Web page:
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One of the biggest myths about college athletics is that unless you swim like Michael Phelps or play basketball like LeBron James, you don't have a chance of getting an athletic scholarship. The truth is you don't have to be in the top 5 percent of your sport to get an athletic scholarship.
On the other hand, you also can't sit back and expect the phone to ring with scholarship offers. Most college athletes earn a spot on the team with some level of funding in their pocket by marketing themselves.
[Read 7 things you need to know about sports scholarships.]
Before you start contacting college coaches, set up your game plan by practicing the following fundamentals:
1. Understand the various leagues and divisions of college sports: Within the National Collegiate Athletic Association, for example, teams are assigned to one of three different divisions, each with their own rules and levels of scholarships. In addition to the NCAA, there are two other college athletic leagues, theNational Association of Intercollegiate Athletics and theNational Junior College Athletic Association, which offer competitive, yet accessible athletic programs.
2. Determine your academic goals before you begin your search: You should look into colleges that fit you academically and socially, as well as athletically. Remember that for most student athletes, it is their academics, not their athletics, that determine a successful college and professional career.
[Read 8 tips for the student athlete.]
3. Decide what kind of athletic experience you want—and assess whether or not your abilities fit your goals: Talk to your coaches—high school, club, and athletic camp—and gather as many informed opinions about where you could compete at the college level. Depending on the level of experience and connections your coaches have, they may be valuable resources for you in your athletic scholarship search.
4. Understand the recruiting process: For most student athletes, the official recruiting season for the majority of sports begins on July 1 in the summer after junior year and it ends with the official admissions letter from the college. During this time, there are several possible stages in the process, including initial identification; follow-up print contact; phone contact; official or unofficial visits; home visits; letter of intent/scholarship offer; and official support from the coach.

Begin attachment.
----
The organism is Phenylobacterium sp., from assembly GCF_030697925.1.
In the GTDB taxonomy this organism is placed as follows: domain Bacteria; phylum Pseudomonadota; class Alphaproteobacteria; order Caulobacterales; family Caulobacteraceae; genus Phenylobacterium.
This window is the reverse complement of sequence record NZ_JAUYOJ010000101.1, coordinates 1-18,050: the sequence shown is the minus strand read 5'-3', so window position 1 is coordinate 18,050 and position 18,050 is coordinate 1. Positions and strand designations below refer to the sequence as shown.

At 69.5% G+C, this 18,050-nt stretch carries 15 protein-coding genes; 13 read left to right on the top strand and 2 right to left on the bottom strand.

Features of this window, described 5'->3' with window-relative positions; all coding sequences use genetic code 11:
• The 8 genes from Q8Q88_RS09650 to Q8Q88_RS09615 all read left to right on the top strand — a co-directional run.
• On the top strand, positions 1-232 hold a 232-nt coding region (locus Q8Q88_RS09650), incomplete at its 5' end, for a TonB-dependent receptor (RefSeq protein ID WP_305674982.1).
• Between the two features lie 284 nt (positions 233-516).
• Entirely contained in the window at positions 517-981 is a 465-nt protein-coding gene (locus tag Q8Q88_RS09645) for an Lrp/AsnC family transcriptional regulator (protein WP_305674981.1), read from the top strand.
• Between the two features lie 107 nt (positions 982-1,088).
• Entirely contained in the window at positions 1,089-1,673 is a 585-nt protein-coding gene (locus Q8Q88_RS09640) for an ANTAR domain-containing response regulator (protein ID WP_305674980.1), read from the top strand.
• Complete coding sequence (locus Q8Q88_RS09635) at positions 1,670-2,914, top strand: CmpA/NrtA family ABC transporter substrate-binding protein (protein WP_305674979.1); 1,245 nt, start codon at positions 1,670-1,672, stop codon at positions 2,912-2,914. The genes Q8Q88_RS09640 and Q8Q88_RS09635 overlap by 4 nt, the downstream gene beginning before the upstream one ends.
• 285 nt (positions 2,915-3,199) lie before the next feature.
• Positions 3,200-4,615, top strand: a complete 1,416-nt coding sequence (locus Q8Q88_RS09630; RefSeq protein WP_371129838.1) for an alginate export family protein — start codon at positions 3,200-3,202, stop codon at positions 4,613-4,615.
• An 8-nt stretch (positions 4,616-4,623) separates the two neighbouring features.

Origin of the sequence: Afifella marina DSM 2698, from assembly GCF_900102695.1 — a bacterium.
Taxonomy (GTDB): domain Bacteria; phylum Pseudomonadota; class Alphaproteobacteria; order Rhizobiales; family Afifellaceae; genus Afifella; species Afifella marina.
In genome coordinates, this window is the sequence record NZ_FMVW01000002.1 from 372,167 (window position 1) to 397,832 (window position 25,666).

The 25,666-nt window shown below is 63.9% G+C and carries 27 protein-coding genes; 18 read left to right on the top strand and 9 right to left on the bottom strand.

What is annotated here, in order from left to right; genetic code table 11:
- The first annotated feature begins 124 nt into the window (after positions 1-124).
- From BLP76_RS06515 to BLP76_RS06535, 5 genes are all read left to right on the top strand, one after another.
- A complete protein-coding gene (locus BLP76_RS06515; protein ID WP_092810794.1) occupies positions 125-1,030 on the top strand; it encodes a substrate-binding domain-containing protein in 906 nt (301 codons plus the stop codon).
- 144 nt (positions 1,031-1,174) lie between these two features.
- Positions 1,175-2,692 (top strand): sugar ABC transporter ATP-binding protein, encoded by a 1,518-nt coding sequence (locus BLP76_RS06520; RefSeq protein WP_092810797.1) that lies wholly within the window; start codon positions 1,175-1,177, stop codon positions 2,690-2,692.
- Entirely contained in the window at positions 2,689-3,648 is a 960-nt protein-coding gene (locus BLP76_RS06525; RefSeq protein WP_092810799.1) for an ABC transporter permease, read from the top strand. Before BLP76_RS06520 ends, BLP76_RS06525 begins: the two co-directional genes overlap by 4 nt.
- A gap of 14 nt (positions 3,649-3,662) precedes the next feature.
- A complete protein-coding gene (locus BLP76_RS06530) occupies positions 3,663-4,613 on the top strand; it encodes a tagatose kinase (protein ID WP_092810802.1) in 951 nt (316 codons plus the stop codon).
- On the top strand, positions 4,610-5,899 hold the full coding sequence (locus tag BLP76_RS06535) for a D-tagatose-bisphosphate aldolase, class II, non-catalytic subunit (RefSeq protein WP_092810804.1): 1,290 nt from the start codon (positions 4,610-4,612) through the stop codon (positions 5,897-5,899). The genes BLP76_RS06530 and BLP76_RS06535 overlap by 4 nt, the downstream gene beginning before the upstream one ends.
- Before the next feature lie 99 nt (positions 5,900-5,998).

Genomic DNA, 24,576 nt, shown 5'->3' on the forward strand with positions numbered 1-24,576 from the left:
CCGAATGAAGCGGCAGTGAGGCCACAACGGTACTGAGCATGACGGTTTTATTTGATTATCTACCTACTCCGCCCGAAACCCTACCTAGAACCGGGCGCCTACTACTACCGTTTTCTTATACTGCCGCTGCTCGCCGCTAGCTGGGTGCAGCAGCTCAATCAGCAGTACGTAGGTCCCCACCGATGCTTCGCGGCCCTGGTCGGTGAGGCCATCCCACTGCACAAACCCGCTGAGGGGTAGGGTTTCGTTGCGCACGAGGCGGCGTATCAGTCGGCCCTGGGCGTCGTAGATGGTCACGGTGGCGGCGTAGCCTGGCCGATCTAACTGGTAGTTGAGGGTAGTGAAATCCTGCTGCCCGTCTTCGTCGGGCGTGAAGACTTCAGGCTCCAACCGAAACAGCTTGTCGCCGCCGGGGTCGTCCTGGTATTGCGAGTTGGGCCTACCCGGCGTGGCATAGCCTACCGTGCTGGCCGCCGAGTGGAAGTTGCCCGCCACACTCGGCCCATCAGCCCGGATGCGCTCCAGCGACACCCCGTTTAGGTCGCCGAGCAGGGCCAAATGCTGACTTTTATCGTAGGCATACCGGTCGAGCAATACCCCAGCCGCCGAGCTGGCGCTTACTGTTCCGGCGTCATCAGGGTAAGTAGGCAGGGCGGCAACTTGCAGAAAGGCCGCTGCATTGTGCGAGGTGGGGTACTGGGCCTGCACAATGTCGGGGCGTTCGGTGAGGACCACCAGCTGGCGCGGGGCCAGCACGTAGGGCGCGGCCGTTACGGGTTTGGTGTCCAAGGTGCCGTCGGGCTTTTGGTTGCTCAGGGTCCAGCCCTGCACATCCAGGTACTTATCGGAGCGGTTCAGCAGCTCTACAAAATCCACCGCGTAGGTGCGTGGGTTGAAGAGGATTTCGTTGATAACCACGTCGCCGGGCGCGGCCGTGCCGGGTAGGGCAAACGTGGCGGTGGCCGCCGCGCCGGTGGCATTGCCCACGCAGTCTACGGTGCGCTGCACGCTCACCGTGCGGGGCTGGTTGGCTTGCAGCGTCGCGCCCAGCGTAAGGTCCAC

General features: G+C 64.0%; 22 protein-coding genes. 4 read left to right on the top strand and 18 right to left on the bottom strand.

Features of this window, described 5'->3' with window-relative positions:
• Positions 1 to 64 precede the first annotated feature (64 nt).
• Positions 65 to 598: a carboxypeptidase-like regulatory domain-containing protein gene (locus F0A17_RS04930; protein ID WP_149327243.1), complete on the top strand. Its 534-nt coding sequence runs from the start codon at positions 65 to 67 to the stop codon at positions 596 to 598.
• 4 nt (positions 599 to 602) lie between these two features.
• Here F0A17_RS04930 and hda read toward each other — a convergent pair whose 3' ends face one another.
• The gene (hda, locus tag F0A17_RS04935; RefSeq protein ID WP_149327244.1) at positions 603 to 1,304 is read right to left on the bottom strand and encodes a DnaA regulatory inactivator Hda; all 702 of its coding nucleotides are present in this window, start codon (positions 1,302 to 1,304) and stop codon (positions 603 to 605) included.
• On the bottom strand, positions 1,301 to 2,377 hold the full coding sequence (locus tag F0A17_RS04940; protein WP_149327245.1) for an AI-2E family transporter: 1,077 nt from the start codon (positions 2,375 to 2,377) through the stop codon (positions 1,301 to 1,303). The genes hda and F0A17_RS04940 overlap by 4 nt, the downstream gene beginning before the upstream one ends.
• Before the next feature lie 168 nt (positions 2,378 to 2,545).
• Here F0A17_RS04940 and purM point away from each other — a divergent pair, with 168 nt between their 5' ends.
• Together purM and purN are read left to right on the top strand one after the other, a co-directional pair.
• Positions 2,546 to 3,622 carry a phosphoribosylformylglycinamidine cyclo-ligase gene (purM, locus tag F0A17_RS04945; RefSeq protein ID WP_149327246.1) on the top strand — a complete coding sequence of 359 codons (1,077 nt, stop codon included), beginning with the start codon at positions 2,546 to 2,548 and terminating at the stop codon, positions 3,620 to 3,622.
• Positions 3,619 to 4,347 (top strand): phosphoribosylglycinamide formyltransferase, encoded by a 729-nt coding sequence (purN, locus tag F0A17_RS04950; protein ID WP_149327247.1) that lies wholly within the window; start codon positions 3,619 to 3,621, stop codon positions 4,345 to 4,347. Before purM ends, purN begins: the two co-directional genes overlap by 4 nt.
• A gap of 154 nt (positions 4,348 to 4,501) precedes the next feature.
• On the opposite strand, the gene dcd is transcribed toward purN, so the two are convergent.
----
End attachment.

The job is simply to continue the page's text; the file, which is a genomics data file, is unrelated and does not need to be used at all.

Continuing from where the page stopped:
Once you have the fundamentals down, you can begin to self-recruit. Self-recruiting is all about making yourself known to coaches and can be accomplished by sending introduction letters; filling out questionnaires sent to you by the coach; sending coaches videos showcasing your abilities; and attending specific developmental or showcase athletic camps run by colleges.
In addition, there are several new web-based services that specialize in pairing prospective college athletes with college sports programs (including www.ncsasports.org andwww.berecruited.com). These specialized web services are increasingly being used by coaches who don't have large recruiting budgets.
However you market yourself, remember to put yourself in the coaches' shoes. Every year college athletic programs receive hundreds, if not thousands, of letters and other correspondence from students. The best thing you can do to make yourself stand out is demonstrate your knowledge of their college and their team. Show them you've done your homework and you're serious about wanting to be a part of their specific program.
You've worked long and hard to become a good athlete. With the same kind of dedication, preparation, and some strategic self-promotion, you can earn a spot on the team and join the thousands of students every year who receive athletic scholarships or other kinds of financial aid.
Mary Wynne is the assistant vice president of Dollars for Scholars®, a community-based scholarship program of Scholarship America. She was the recipient of several academic scholarships at the University of Minnesota.
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